Another writing practice I’ve taken up was inspired by Elizabeth Gilbert’s gratitude jar. The idea is to set aside a jar or container and at the end of each day write down one moment you’re grateful for. I’m not always successful in doing this every day, but it’s helped me shift my focus from the things that aren’t working in my life to the things that are. There is so much abundance in our lives—we just have to choose to see it!

2. Find your center.

I’ve practiced yoga on and off for over a decade, but taking classes more regularly through my local YMCA, Mobile OM, or at the Hot Wells ruins has helped me to not only make my health and well-being a priority, but it’s also helped me to tune into my inner voice. Yoga has a way of taking you out of the chaos of life and into what’s really going on in your mind. So often we ignore our inner voice, but yoga provides a space for you to embrace who you are in the moment and rejuvenate and to get into and awaken your body. Some days it’s a real challenge to move through all the poses, but by becoming aware of my inner voice, I’m learning how to build myself up rather than tear myself down. And when I’m unable to make it to a class, I try to practice or watch a video at home.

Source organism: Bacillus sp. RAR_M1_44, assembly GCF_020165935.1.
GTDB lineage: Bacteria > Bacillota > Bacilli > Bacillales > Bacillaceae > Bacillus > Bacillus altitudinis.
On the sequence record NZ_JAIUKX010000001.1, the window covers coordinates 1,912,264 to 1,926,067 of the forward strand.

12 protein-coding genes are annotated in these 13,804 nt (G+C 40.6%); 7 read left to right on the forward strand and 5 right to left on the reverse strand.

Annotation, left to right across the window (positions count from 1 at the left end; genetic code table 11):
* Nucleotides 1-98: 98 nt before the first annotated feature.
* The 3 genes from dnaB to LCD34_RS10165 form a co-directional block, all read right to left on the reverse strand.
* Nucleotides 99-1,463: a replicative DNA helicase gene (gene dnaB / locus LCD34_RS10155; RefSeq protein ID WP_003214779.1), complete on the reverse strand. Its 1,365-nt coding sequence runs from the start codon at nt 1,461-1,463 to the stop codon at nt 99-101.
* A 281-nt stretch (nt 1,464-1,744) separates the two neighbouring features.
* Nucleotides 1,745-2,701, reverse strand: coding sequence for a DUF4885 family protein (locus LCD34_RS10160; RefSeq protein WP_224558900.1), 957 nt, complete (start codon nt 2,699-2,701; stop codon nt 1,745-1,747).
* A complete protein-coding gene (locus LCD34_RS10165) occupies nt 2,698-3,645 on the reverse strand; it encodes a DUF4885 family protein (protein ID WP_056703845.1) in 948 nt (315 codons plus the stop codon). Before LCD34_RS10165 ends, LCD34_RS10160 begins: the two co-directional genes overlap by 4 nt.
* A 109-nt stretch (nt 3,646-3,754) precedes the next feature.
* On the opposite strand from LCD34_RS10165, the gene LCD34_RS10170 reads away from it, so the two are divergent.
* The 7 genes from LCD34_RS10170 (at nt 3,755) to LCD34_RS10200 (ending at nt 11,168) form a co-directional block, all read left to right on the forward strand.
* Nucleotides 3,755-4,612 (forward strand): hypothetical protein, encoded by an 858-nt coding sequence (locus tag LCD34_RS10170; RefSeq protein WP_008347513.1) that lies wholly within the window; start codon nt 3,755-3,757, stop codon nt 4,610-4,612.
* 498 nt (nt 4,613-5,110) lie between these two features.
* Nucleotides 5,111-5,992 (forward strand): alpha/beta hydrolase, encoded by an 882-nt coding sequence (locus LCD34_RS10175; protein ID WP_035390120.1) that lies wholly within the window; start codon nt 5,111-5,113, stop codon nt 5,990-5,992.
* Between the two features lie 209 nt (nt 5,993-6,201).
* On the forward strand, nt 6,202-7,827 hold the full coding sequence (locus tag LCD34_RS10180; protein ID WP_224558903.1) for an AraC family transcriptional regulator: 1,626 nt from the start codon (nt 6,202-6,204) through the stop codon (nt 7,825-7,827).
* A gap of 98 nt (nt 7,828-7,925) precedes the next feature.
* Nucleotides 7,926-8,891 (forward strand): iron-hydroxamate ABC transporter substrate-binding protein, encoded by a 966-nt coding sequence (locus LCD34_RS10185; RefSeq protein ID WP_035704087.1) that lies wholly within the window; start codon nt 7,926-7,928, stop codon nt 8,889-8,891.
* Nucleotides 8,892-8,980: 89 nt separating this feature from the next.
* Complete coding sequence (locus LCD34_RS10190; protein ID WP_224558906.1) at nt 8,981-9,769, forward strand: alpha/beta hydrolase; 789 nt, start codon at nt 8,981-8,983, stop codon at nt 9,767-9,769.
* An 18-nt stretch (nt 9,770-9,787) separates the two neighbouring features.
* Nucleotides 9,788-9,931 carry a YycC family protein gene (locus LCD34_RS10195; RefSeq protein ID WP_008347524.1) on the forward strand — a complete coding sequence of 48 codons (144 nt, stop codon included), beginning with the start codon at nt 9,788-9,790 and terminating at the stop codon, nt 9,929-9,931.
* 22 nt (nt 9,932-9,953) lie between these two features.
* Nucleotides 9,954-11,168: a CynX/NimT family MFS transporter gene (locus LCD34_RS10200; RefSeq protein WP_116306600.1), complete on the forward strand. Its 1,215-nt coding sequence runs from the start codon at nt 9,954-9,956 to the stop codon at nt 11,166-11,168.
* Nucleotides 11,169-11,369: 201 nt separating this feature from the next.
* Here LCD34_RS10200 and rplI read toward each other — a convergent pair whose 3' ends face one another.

I’ve also recently taken up meditation. I practice mindfulness meditation, and although you might be turned off at the idea of sitting and not thinking, it’s really just about learning to be with yourself and observing your thoughts from a distance. I notice a big difference in my day and my outlook when I’ve taken the time to meditate. So far my sweet spot is about 20 minutes, but even as little as five minutes goes a long way. There have been numerous studies on the benefits of meditation, and if you try nothing else here, this is one thing everyone can do regardless of resources. A great introduction to meditation is the free app Headspace, which guides you through the basics of mindfulness meditation. Short on time and need a quick destressor? Try the Hear and Now app.